The problem for tyrannosaurs is that their footprint record is very poor. Some supposed tyrannosaur tracks – such as a big, three-toed prints found in a Utah coal mine – turned out to be prints left by shovel-beaked hadrosaurs. Other, authentic tyrannosaur tracks are isolated specimens, recording a single footfall on the Cretaceous ground and nothing more. This historic dearth of trace evidence is what makes the tyrannosaur trackway discovered in Canada so important.
In October 2011, a few months after Dino Gangs debuted, local outfitter Aaron Fredlund discovered two dinosaur tracks in the roughly 75 million year old rock of northeastern British Columbia’s Wapiti Formation. An excavation by the Peace Region Palaeontology Research Centere turned up a third track in the sequence, but the best find didn’t come until the following summer. In August 2012 paleontologists and volunteers found two more sets of tracks right next to each other.
Unfortunately for paleontologists, the dinosaurs who left the footprints did not die in their tracks. But, as reported by Peace Region Palaeontology Research Centre researcher Richard McCrea and colleagues in a new PLoS One paper, there was only one type of dinosaur alive in the area that could have left such prints. All of the tracks are big – with a length of over 19 and a half inches – and were made by a dinosaur with three forward-pointed toes that ended in sharp claws. The tracks had to be made by a tyrannosaur.
Which species of tyrannosaur created the tracks is unknown. Three large tyrannosaurs – Albertosaurus, Gorgosaurus, and Daspletosaurus – all lived in western Canada at the time the tracks were made. But the tracks are distinctive enough that, following trace fossil convention, McCrea and coauthors have given them their own name. The tracks have hence been labeled Bellatoripes fredlundi, an homage to the “warlike foot” shapes of the tracks found by Fredlund.
While they might superficially look like trident-shaped potholes, the tracks provide a wealth of information about the animals that made them. The animal that made the first-discovered trackway, for example, was apparently missing the end part of the second toe of the left foot, leaving impressions of the nub as it walked. And the details of the footprints showed that these tyrannosaurs walked in a different way than some other carnivorous dinosaurs. Trackways made by predatory dinosaurs typically show that the dinosaur put their foot down and lifted their foot out in a forward motion, while the tyrannosaur tracks suggest that these animals lifted their feet out in a backwards motion.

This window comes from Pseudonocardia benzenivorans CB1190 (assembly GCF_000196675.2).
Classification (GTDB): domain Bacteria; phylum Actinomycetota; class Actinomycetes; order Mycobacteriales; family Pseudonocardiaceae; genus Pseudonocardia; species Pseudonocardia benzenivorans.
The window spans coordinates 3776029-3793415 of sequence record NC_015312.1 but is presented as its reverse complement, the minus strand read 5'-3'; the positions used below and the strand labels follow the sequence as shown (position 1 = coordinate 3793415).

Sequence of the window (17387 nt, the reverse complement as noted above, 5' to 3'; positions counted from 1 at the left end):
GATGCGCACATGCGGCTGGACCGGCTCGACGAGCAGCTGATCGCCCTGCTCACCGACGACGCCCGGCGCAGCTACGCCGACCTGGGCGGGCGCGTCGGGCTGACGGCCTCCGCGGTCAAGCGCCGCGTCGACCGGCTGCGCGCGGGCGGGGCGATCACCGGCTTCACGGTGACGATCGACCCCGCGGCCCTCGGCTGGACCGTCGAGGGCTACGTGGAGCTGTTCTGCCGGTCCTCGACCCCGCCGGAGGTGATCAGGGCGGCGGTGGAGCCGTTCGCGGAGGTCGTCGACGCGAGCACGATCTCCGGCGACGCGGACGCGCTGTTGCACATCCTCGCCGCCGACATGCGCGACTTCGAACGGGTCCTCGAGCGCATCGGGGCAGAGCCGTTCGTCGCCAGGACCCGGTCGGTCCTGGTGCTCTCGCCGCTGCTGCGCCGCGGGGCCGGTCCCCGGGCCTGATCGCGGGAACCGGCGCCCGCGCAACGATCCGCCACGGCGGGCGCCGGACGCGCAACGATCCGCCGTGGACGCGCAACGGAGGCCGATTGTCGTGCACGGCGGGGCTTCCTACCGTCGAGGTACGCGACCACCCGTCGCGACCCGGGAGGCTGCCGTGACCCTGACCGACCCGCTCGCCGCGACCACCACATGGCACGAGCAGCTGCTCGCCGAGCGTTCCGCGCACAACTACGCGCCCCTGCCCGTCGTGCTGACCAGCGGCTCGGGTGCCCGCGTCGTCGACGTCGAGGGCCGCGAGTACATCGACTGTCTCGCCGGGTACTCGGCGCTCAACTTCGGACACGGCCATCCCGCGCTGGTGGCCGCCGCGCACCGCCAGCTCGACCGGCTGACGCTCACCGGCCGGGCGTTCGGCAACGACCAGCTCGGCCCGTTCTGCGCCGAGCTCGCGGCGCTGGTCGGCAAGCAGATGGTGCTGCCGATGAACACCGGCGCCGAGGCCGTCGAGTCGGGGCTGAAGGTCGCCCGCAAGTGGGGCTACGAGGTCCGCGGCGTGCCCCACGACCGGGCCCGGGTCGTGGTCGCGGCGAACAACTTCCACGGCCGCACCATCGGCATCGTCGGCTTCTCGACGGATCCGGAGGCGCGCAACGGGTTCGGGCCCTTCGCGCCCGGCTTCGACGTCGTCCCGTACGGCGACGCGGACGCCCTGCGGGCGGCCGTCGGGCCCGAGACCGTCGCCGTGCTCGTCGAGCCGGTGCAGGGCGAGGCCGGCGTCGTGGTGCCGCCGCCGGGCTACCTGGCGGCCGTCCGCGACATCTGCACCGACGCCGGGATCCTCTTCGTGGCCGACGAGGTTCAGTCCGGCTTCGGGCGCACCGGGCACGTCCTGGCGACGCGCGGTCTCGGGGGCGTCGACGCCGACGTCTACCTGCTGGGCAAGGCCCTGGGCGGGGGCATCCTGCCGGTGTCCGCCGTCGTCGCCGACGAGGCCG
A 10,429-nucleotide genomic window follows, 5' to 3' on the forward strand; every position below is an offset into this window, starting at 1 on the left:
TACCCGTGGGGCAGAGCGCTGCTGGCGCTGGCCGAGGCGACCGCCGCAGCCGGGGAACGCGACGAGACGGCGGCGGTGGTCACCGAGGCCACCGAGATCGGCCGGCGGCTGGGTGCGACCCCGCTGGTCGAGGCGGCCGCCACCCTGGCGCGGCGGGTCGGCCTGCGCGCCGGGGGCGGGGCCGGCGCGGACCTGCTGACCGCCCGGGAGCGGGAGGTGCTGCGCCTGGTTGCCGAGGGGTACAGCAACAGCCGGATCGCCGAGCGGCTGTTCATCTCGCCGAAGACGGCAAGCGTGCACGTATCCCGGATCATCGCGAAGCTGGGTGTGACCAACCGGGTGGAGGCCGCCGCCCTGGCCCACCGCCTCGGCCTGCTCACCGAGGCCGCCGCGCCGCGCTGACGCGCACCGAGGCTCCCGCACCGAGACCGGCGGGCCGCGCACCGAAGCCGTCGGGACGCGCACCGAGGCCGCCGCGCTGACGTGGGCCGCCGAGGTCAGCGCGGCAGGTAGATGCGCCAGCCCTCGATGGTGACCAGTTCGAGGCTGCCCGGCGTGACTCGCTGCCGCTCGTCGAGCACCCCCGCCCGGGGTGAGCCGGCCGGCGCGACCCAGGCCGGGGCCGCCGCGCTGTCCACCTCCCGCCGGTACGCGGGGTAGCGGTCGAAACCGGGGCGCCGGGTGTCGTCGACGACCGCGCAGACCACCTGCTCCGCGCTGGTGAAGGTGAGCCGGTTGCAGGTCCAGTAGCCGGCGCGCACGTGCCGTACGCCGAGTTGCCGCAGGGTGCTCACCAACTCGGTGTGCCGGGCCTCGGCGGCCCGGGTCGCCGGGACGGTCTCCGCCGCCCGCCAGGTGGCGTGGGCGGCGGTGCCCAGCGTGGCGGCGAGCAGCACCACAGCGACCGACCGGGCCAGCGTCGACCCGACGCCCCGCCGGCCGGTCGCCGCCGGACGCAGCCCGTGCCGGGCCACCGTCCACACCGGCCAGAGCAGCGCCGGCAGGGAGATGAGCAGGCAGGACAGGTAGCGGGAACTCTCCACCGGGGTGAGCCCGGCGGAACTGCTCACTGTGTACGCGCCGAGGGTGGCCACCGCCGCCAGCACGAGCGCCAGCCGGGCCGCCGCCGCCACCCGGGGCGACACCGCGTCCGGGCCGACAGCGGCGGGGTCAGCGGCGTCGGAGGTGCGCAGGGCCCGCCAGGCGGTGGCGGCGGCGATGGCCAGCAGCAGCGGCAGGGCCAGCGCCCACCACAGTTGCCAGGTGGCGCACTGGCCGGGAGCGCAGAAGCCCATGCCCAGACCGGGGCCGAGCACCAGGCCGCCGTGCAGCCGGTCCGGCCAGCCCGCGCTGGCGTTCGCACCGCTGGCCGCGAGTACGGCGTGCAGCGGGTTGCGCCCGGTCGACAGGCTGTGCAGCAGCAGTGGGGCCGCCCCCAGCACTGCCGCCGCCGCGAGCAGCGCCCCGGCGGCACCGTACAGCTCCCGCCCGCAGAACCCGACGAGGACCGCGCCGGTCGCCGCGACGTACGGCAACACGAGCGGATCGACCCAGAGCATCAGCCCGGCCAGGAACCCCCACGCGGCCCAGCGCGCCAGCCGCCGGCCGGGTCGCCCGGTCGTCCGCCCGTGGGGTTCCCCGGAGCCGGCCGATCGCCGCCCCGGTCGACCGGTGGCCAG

But the arrangement of the tracks is what has gained the most attention and plays into speculations of tyrannosaur packs. All three trackways face the same direction and were made in close proximity, with 18 feet between Trackway A and B, and eight feet between B and C. While there’s a chance that the trackways were made by three individuals that traveled the same area at different times, McCrea and colleagues consider this unlikely. Tyrannosaurs were a rare part of the fauna, there is no sign of an obstacle that would create a bottleneck requiring tyrannosaurs to walk the same path, and the detail of the tracks – down to foot scales on some – hint that they were all made around the same time, while substrate conditions were consistent. That two, if not three, tyrannosaurs were walking together is the simplest explanation of the pattern.
So did tyrannosaurs hunt in packs? Maybe. The tracks, stunning as they are, can only take us so far.
There remains a shred of doubt that these footprints were made by a single social group. If the tracks showed some sign of interaction between the animals – like raptor footprints that show one adjusting its course to move out of the way of another – then we could be sure. In fact, I’ve encountered this problem out in the field while looking for tyrannosaurs and their Mesozoic kin. Sometimes I’ll find myself closely following the tracks of another fossil hunter, even though they passed by minutes or hours before I did, and I’ll leave my own trail right alongside theirs.
But let’s say the site really does record a social group, as it seems to. We don’t know why the tyrannosaurs were walking together. Was this a family? A hunting party? Suitors trying to follow a mate? Nor do we know how long the band remained together. The tracks only record a few brief moments in Late Cretaceous time when, if even for a moment, tyrants flocked together.
Early last week, in the pages of PNAS, paleontologist Dan Ksepka unveiled one of the largest dinosaurs ever to fly. With a 21 foot wingspan, the 25 million year old Pelagornis sandersi was a pseudotoothed, albatross-like bird that would dwarf any avian in the skies today, and even gives the previous record holder – the heftier Argentavis magnificens – some close competition. And now, in a case of fossil coincidence, paleontologists have announced a much, much older dinosaur that sets the size record for some the very earliest feathery fliers.